Image copyright Adolf Ingi Erlingsson Image caption The accident took place on a bridge over the area of Nupsvotn on Iceland’s ring road

The family of two British sisters-in-law and a newborn girl who were killed in a car clang while on holiday in Iceland have called it a “horrifying shock”.

In a statement, they said they were “deeply saddened” by what had happened.

The sightseers were in a Toyota Land Cruiser when it gate-crashed through the railing of a bridge on Thursday.

The females are believed to be Rajshree and Khushboo Laturia. The newborn is understood to be Rajshree’s daughter Shreeprabha, abide this year.

Police – who have not officially released the names of those involved – said the women were with their partners, Shreeraj and Supreme Laturia.

The two kinfolks were advancing around Iceland together when their car left the bridge and fell eight metres onto a creek bank.

The two men and two other children aged seven and nine were also seriously hurt in the disintegrate and all four were airlifted to hospital.

The baby who died was less than a year old and move in a vehicle bench.

‘Space to grieve’

In a statement released on Friday night, their own families said: “The fatal car crash near Skaftafell in Iceland on the morning of December 27, 2018 has come as a horrifying disturbance for the entire family and friends.

“The Indian, British and Icelandic authorities have been extremely co-operative and extended appropriate support.

“Our family is deeply saddened so we request you to kindly respect our privacy and present us the cavity to grieve in peacefulnes at this difficult time.”

The Indian Ambassador to Iceland said relatives from India would be travelling to Iceland.

The accident happened at around 9:30 GMT on Thursday on Iceland’s national ring road – also known as Route 1 – in an area announced Nupsvotn, between the city of Kirkjubaejarklaustur and Skaftafell.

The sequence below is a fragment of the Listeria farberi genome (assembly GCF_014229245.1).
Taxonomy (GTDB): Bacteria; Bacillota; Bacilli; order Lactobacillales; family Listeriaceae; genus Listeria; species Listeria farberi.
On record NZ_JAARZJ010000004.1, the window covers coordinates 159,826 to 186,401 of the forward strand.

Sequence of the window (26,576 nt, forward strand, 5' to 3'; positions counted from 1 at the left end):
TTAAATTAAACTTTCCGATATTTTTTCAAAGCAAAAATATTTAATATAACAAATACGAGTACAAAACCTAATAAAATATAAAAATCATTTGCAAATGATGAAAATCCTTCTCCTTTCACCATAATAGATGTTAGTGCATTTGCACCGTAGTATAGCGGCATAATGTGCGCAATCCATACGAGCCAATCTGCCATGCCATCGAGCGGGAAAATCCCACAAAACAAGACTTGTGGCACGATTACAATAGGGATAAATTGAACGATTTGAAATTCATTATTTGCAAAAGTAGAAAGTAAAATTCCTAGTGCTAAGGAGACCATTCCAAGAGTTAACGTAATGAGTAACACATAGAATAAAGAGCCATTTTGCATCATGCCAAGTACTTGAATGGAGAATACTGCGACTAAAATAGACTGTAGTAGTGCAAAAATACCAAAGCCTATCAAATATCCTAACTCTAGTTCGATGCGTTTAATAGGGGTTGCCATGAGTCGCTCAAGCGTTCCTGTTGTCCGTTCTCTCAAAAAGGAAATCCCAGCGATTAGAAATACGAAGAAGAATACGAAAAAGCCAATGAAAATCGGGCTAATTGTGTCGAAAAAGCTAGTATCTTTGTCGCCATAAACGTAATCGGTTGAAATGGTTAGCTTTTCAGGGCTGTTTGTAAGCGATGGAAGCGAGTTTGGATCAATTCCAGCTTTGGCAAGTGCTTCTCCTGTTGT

The area is a popular destination for sightseers, and the families were leader east on the road towards the Vatnajokull National Park – which is home to the largest glacier in Europe as well as waterfalls and mountains.

Police said measures demonstrate how the driver of the car had not been drinking alcohol.

“The cause of the accident is unknown and under investigation by the police and the investigate committee for move accidents, ” detectives added.

“The car was driven towards the east, along the Sudurlandsvegur road, and seems to have turned on the bridge with the result that it went on top of the railing of the bridge, to the right, following it for a short distance and then turned over off the rail and the bridge.

“There, the car fell down on the floor beneath the bridge.”

Chief Superintendent Sveinn Kristjan Runarsson said the road was not thought to have been icy, but humidity could have constructed the bridge’s surface – which is made of steel – slippery.

Image copyright PA Image caption A police cruiser impedes off part of Route 1 on Thursday

One of the first parties on the situation was tour guide Adolf Erlingsson, who told BBC News he imagined the driver had lost control.

Describing the bank that the car fell down onto, Mr Erlingsson said: “It’s kind of sandy, there’s no rivers so it wasn’t submerged in irrigate. It simply territory there on a sandy fanny and threw over and was totally destroyed, ” he said.

He added that he got out of his van and went to see if he could help emergency services.

“The car was a total wreck. When I got there four parties were out of the car, one of them deceased. Then “therere” three people trapped in the car.

“The driver was alive and caught more or less under the dashboard. We would seek to get the people out of the car and helping them, it was a very difficult situation.”

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